# Checking small distance calculation in UTM zone 31 ETRS89

I'm afraid I've a very basic question about interpreting UTM grid values:

Are the grid references in metres?

I have data from the Spanish catastral map labelled as UTM Zone 31 ETRS89, and want to calculate some point-to-point distances, by pythagoras, over small distances used in urban planning.

If so, then over tens of metres we should expect extremely small errors from treating the ground as flat and simply using pythagoras, in order of 10-10 metre? (Obviously other errors will dominate!)

Reasoning:

• 2 x π x 40 metres / 40,000,000 metre circumference = 6 x 10-6 radian
• 6 x 10-6 - sin(6 x 10-6) = 4 x 10-17 (very possibly beyond accuracy of calculator)
• 4 x 10-17 x 6,300,000 metre radius = 2 x 10-10

This is what I calculated for a building:

``````372954.477 4316151.012
372961.247 4316155.121 dx   6.770 dy   4.110 =>  7.920 m
372971.827 4316161.551 dx  10.580 dy   6.430 => 12.380 m
372980.437 4316147.931 dx   8.610 dy -13.620 => 16.113 m
372963.327 4316137.601 dx -17.110 dy -10.329 => 19.986 m
372954.477 4316151.012 dx  -8.850 dy  13.410 => 16.067 m
``````
• beware that while UTM is indeed in meters, ETRS89 seems to be in degrees --> spatialreference.org/ref/epsg/4258/html nevertheless the units you pasted seem to be in meters (UTM). as for the error with an euclidean measurement --> math.stackexchange.com/questions/738529/… – luckyshonway Aug 23 '18 at 4:22
• Yes they're in meters, but UTM uses transverse Mercator which maintains shapes (angles), not distances. There will be distance distortion due to 1) projection, 2) the projection plane is not at local elevation, 3) data accuracy, 4) etc. – mkennedy Aug 23 '18 at 16:27

## 2 Answers

@jonathanjo if I try to find requested by you "UTM zone 31 ETRS89" I will end up with its correspondent EPSG:25831, check here: epsg projection 25831 - etrs89 / utm zone 31n. If I go further to this source Coordinate Systems Worldwide, I can find the answer to your question:

Unit: metre

Accuracy 1.0 m (default)

• No, that's the accuracy of the default transformation between ETRS89 and WGS84 that epsg.io has set. – mkennedy Aug 23 '18 at 16:24

Undestanding this was greatly helped by the excellent "Guide to coordinate systems in Great Britain" by the Ordnance Survey, which explains the concepts very clearly as well as the mathematics. Although focussed on OSGB36 as used in the UK, it also covers other systems including WGS84 and ETRS89.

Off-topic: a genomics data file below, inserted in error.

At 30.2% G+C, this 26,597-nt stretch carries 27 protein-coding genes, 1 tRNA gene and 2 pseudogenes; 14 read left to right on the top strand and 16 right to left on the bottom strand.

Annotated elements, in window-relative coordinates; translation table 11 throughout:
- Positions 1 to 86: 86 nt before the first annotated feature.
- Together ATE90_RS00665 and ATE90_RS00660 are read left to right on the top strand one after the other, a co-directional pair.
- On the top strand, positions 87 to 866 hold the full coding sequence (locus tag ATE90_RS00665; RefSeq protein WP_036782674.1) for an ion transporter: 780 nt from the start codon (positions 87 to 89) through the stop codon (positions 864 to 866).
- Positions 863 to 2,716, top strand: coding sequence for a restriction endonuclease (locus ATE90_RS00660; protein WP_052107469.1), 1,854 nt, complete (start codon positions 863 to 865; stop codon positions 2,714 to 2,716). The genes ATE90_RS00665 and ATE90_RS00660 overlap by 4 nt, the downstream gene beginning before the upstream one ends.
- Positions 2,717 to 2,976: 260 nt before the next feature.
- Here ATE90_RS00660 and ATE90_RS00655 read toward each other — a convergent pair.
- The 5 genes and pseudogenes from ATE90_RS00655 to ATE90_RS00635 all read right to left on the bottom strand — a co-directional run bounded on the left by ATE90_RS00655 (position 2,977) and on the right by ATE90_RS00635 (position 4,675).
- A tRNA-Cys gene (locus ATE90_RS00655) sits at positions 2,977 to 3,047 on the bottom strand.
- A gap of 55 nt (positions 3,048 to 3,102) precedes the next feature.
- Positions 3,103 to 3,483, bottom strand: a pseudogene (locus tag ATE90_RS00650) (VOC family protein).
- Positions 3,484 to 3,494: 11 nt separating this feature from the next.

The coordinates from the Spanish catastral maps are labelled "UTM Husa 31 ETRS89".

This means:

• It's a UTM, a universal transverse Mercator coordinate system, which defines eastings and northings, in this case in metres ref
• The latitude/longitudes are defined as ETRS89, the European Terrestrial Reference System 1989, which defines which lat/long is exactly where, taking into account tectonic shift etc
• This is based on an GRS80: "geodetic reference system 1980" ref which defines the exact shape of the ellipsoid
• It's zone 31 [husa = zone], a 6°-wide band in the northerm hemisphere, covering a thin piece of eastern Spain (including Baleares), France, eastern Britain, etc. The bands are obviously wider at the equator and thin at higher latitudes.
• Conversion between the UTM and lat/long coordinates is done with a geodetic transformation.
• Simple ones are not accurate; accurate ones are not simple
• One common one is the Helmert transformation ref, more is OS Guide p35 but this is coarse (3m across UK)
• Better are Gauss-Krüger ref and simplified derivations (millimetres) ref and (nanometres) ref

Considering the original question of Using pythagoras to work out the sizes of plots of land from catastral data, which has scale in the tens of metres, and maximum accuracy of 1mm.

• Indeed the grid coordinates are in metres ref
• Error due to slope of ground might be several percent (1 in 4 slope gives about 3% by 1 - cos atan 1/4)
• Accuracy on the ground as measured by surveying equipment is less than 10-3 ref
• Error due to height-above-geoid might be around 10-6 (based on London 35m, Madrid 600m above sea level, earth radius 6,300 km)
• The error for the projection is zero because catastral map is already in UTM.
• The grid can be considered flat and the error due to small angle approximation will be order of 10-10 (for 40 m: earth radius times second term of Maclaurin series for sine, over distance is 6.3 x 106 x ((6.28 x 10-6)3)/6) / 40

My thanks to commenters.